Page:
• The concepts of client needs, critical thinking, communication, ethical-legal, nursing history, safety, cultural diversity, teaching/learning, and the philosophy of nursing
  • The skills required to maintain physical, microbial, and psychological safety
  • Skills required in order to perform therapeutic interventions

At the conclusion of this program you will be able to demonstrate competency in performing the basic nursing skills required for individuals with common health alterations.

In this section you will earn 3 theory credits, 2 lab credits and 1 clinical credit, and a total of 12 contact hours

NUR 103: Health Assessment

This section of the LPN curriculum focuses on the adult, and will teach you the theory and give you a chance to practice what you have learned.

You will learn:

  • How to take the history of patients
  • How to perform physical examinations
  • How to analyse symptoms in patients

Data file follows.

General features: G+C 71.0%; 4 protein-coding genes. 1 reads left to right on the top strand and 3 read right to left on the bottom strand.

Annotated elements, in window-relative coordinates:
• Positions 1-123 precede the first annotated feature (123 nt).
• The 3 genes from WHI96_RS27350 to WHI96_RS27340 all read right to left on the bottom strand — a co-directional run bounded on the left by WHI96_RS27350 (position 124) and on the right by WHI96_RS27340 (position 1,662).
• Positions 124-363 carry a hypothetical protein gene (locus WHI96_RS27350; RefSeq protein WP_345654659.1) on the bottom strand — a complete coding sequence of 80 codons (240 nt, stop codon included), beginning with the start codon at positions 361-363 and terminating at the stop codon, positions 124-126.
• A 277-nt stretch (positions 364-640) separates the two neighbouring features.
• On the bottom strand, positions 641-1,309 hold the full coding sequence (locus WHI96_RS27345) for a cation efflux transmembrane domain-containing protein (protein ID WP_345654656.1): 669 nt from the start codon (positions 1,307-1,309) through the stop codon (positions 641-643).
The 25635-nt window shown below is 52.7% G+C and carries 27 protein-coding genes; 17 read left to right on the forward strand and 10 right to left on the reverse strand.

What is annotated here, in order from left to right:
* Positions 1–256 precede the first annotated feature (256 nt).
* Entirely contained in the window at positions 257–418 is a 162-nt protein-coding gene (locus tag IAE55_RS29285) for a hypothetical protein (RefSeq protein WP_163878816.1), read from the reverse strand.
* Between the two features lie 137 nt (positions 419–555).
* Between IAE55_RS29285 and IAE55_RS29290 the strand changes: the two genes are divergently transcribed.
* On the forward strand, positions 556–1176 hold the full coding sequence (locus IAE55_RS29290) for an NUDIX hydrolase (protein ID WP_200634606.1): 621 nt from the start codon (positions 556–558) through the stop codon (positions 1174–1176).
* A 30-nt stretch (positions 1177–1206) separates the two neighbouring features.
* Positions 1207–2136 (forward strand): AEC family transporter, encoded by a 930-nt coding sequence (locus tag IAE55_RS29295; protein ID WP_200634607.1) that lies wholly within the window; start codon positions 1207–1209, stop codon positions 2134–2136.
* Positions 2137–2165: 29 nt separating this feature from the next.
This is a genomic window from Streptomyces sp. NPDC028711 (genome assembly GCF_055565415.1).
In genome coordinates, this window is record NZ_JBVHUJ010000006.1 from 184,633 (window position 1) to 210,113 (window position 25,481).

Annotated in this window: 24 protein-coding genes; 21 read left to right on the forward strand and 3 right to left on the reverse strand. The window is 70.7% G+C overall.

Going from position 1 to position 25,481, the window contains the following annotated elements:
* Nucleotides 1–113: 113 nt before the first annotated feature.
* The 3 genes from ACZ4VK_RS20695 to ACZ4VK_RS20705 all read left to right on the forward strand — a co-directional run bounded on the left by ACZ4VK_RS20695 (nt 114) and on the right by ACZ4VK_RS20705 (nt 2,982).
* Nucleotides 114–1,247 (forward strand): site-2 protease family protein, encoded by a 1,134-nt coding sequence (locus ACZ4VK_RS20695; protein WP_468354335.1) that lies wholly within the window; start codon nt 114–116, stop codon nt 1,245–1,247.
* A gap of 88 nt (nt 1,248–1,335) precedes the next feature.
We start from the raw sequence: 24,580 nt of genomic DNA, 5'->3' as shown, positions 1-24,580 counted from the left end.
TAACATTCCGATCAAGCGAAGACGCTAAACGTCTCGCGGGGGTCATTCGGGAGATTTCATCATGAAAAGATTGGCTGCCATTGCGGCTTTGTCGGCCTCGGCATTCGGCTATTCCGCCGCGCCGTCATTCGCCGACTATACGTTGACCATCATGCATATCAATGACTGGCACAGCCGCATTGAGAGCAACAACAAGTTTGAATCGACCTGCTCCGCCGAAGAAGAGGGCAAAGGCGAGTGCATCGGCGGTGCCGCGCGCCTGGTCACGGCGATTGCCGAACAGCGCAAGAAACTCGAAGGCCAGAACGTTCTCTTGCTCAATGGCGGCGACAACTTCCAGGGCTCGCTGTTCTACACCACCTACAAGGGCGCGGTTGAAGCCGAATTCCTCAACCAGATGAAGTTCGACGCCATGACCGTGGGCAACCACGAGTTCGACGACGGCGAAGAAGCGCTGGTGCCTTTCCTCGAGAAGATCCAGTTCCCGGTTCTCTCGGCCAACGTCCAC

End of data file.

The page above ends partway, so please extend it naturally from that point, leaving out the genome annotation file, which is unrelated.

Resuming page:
• How to do psychosocial, physical, and growth and development assessments

Once you have completed this section you will know how to utilize critical thinking skills to identify health alterations, how to formulate nursing diagnoses and how to document your findings.

In this section you will earn 0 theory credits, 1 lab credit and 0 clinical credits, and a total of 3 contact hours

NUR 104: Introduction to Pharmacology

In this part of the LPN curriculum you will learn how to develop the competencies that you will need to meet the needs of individuals in a legal, ethical and safe manner, utilising the nursing process.

You will learn:

  • The basic principles of pharmacology
  • How to safely administer medication
  • Legal implications
  • Pharmacokinetics and pharmacodynamics
  • How to calculate drug dosages
  • How to administer medications
  • An overview of various drug classifications